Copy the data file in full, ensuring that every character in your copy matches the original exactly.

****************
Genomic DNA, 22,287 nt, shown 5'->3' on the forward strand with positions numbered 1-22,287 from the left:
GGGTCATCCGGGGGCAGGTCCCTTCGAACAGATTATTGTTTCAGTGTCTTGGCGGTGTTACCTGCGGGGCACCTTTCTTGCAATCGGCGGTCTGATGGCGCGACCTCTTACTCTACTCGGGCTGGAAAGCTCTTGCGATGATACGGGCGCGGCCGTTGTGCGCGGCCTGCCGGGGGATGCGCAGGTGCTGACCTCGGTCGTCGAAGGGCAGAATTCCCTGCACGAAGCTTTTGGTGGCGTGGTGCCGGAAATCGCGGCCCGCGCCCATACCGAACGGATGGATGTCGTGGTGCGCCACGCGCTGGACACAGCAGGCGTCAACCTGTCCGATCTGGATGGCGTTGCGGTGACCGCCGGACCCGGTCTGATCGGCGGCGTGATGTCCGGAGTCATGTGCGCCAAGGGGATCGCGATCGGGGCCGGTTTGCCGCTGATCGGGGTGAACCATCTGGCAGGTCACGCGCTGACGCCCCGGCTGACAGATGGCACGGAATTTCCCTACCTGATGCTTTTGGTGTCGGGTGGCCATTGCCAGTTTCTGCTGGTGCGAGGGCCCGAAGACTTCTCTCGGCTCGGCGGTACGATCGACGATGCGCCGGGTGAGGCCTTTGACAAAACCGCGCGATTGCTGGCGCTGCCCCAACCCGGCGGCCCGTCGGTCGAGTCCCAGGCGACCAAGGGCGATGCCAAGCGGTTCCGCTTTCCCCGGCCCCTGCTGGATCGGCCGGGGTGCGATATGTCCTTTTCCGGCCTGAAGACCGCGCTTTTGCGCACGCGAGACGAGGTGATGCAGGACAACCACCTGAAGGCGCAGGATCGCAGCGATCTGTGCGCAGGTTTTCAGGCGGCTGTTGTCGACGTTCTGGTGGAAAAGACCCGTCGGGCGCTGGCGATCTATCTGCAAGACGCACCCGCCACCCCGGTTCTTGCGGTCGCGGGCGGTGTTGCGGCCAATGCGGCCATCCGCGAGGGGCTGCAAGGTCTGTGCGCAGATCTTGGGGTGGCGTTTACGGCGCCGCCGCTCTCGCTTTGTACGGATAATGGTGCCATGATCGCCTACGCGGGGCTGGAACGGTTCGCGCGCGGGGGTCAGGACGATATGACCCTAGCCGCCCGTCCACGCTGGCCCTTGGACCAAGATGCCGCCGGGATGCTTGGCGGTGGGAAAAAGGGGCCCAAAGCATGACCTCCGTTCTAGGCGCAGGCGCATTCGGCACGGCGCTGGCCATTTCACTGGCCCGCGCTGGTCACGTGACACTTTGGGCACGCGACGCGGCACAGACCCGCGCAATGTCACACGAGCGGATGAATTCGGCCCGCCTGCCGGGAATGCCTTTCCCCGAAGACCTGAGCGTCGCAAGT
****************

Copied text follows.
Genomic DNA, 22,287 nt, shown 5'->3' on the forward strand with positions numbered 1-22,287 from the left:
GGGTCATCCGGGGGCAGGTCCCTTCGAACAGATTATTGTTTCAGTGTCTTGGCGGTGTTACCTGCGGGGCACCTTTCTTGCAATCGGCGGTCTGATGGCGCGACCTCTTACTCTACTCGGGCTGGAAAGCTCTTGCGATGATACGGGCGCGGCCGTTGTGCGCGGCCTGCCGGGGGATGCGCAGGTGCTGACCTCGGTCGTCGAAGGGCAGAATTCCCTGCACGAAGCTTTTGGTGGCGTGGTGCCGGAAATCGCGGCCCGCGCCCATACCGAACGGATGGATGTCGTGGTGCGCCACGCGCTGGACACAGCAGGCGTCAACCTGTCCGATCTGGATGGCGTTGCGGTGACCGCCGGACCCGGTCTGATCGGCGGCGTGATGTCCGGAGTCATGTGCGCCAAGGGGATCGCGATCGGGGCCGGTTTGCCGCTGATCGGGGTGAACCATCTGGCAGGTCACGCGCTGACGCCCCGGCTGACAGATGGCACGGAATTTCCCTACCTGATGCTTTTGGTGTCGGGTGGCCATTGCCAGTTTCTGCTGGTGCGAGGGCCCGAAGACTTCTCTCGGCTCGGCGGTACGATCGACGATGCGCCGGGTGAGGCCTTTGACAAAACCGCGCGATTGCTGGCGCTGCCCCAACCCGGCGGCCCGTCGGTCGAGTCCCAGGCGACCAAGGGCGATGCCAAGCGGTTCCGCTTTCCCCGGCCCCTGCTGGATCGGCCGGGGTGCGATATGTCCTTTTCCGGCCTGAAGACCGCGCTTTTGCGCACGCGAGACGAGGTGATGCAGGACAACCACCTGAAGGCGCAGGATCGCAGCGATCTGTGCGCAGGTTTTCAGGCGGCTGTTGTCGACGTTCTGGTGGAAAAGACCCGTCGGGCGCTGGCGATCTATCTGCAAGACGCACCCGCCACCCCGGTTCTTGCGGTCGCGGGCGGTGTTGCGGCCAATGCGGCCATCCGCGAGGGGCTGCAAGGTCTGTGCGCAGATCTTGGGGTGGCGTTTACGGCGCCGCCGCTCTCGCTTTGTACGGATAATGGTGCCATGATCGCCTACGCGGGGCTGGAACGGTTCGCGCGCGGGGGTCAGGACGATATGACCCTAGCCGCCCGTCCACGCTGGCCCTTGGACCAAGATGCCGCCGGGATGCTTGGCGGTGGGAAAAAGGGGCCCAAAGCATGACCTCCGTTCTAGGCGCAGGCGCATTCGGCACGGCGCTGGCCATTTCACTGGCCCGCGCTGGTCACGTGACACTTTGGGCACGCGACGCGGCACAGACCCGCGCAATGTCACACGAGCGGATGAATTCGGCCCGCCTGCCGGGAATGCCTTTCCCCGAAGACCTGAGCGTCGCAAGT